The biggest surprise was not that the Daily Telegraph website produced a gallery list of 13 Manchester United players that ‘Jose Mourinho could flog this month’, but that Marouane Fellaini’s name was not included. Fellaini started 12 league games last season, each of those soundtracked by the groans and gripes of a support that had lost all faith in the Belgian.
Two league games into the new season, and the list of Manchester United impressors is at least as long as the Telegraph’s. This time, the shock is not at Fellaini’s exclusion, but that he features so near the top. On Friday against Southampton, the Belgian completed his second 90-minute league appearance in six days, the same total as in the last six months under Louis van Gaal; Fellaini’s second league start of 2015/16 came on December 5.
By the following morning, Fellaini’s reincarnation at Old Trafford was complete. Newspapers reported that the midfielder would be offered a new two-year contract. Rather than that news being met with mockery and outrage at such paucity of ambition, it was met with shrugs. ‘Well, yeah, that makes some sense I suppose.’
If Manchester United fans were surprised by Fellaini’s inclusion at the expense of Morgan Schneiderlin and Michael Carrick against Bournemouth, few were astounded that he kept his place for the visit of Southampton. After the match, Jose Mourinho praised his midfielder: “Marouane Fellaini was so good. The way the wingers were closing spaces inside. I’m so happy with the organisation of the team.”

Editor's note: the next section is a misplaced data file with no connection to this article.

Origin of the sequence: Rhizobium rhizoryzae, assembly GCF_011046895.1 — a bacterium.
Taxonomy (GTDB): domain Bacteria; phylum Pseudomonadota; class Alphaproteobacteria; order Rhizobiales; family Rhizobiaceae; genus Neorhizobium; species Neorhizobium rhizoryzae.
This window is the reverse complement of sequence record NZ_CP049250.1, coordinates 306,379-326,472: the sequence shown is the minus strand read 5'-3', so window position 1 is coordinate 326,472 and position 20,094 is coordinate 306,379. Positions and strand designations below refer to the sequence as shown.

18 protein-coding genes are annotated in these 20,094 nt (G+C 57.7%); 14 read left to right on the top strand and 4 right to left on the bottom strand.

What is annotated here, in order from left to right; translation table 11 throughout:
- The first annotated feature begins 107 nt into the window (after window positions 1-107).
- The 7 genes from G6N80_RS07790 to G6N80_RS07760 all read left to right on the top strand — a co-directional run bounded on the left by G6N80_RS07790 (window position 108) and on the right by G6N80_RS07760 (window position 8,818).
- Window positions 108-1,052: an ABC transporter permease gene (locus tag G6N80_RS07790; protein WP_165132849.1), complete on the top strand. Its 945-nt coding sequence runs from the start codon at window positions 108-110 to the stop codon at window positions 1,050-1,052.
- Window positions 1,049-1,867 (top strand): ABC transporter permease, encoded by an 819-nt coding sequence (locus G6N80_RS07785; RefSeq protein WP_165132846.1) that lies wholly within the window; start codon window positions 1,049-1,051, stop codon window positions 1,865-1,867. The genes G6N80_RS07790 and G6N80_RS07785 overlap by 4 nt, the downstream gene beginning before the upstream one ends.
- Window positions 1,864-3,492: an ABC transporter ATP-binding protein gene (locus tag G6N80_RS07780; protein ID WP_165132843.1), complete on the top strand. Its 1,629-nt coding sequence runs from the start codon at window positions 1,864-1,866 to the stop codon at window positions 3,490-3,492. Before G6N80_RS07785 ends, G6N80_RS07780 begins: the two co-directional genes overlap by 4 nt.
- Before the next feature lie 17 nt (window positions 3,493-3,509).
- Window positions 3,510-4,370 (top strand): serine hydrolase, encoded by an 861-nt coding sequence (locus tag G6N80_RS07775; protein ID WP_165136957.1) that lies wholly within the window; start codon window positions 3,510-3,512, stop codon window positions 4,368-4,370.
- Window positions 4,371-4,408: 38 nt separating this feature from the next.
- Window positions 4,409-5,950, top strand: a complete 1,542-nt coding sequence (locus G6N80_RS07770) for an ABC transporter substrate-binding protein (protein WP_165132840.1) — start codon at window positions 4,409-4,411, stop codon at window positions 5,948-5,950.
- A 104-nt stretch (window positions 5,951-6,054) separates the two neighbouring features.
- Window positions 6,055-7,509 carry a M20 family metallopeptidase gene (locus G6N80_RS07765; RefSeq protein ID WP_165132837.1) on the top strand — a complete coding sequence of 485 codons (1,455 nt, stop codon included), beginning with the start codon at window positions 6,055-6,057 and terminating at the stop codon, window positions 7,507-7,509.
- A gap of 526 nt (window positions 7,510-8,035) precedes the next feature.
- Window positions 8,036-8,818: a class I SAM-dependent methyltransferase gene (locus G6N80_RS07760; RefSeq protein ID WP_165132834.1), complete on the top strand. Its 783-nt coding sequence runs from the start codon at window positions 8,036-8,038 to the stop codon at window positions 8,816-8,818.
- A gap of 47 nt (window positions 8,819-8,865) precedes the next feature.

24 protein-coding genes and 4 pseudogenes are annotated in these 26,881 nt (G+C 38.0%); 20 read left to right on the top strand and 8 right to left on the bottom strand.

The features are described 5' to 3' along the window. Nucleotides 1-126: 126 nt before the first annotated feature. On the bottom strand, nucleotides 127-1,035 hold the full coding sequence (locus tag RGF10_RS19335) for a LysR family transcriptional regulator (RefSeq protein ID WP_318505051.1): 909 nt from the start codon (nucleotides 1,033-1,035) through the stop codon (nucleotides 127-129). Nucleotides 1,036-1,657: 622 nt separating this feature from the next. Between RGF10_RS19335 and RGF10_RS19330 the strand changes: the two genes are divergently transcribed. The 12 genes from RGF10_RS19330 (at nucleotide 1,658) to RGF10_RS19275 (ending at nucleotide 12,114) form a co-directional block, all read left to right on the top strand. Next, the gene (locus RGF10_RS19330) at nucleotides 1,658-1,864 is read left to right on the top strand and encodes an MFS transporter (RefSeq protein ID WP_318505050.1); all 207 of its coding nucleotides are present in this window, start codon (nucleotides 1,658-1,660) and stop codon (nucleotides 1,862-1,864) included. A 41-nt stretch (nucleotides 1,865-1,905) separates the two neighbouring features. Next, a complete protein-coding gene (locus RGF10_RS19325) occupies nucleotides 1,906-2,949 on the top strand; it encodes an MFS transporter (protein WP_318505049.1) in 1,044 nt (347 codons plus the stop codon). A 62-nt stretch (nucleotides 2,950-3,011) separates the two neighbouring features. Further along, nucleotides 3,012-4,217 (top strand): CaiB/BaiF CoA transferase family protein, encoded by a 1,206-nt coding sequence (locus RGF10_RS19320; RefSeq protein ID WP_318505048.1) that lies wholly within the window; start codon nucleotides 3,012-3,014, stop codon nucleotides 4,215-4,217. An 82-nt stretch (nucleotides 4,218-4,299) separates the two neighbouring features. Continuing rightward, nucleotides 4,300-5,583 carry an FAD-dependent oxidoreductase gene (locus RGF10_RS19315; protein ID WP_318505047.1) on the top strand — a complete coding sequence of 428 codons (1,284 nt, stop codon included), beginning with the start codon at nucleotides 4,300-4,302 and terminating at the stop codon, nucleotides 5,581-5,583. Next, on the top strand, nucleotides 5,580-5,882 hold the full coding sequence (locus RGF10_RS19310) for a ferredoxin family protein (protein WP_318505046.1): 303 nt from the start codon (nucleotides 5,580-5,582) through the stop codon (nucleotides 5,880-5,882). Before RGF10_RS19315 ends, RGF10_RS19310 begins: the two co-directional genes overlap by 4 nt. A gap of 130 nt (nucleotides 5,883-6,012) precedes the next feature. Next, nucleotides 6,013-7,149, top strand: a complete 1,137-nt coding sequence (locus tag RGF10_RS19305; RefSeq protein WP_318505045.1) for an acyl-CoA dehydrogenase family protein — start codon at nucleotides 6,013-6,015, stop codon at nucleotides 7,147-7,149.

Never one to shy away from self-promotion, Mourinho offered his own explanation for Fellaini’s improvement: “Maybe a simple phone call can make a difference to a player who was feeling he was not loved. Everyone was saying he wasn’t for me. Maybe a simple phone call then, after my presentation as Manchester United manager, changed a lot. I said to him, ‘Forget everything you read. With me you don’t leave, for sure’.” Never change, Jose.
For all the credit the manager can appropriately take, the greatest praise should be reserved for the player himself. Having looked embarrassingly out of his depth during most of his three seasons at the club, Fellaini has been a revelation in his opening two games of the season. A clumsy cartoon character footballer has become an all-heading, all-ball-winning central midfielder. It is an astonishing rejuvenation.
During 2015/16, Fellaini made an average of 2.11 tackles per 90 league minutes played. In the small sample size at the start of this season, that figure has increased to 4.0, while he has committed almost three times fewer the number of fouls per 90 minutes. More obvious still is his composure on the ball in tight areas.
Against Southampton Paul Pogba was the obvious star, but – and as Matt Stead wrote here – Manchester United’s fringe players played their own part in the success. So often conspicuous through his underperformance, Fellaini has flipped that reputation on its head; he is the feet kicking under the surface to Pogba’s graceful swan. It’s still early days, but there is evidence that Jose Mourinho has found his new Nemanja Matic in the unlikeliest corner of Old Trafford.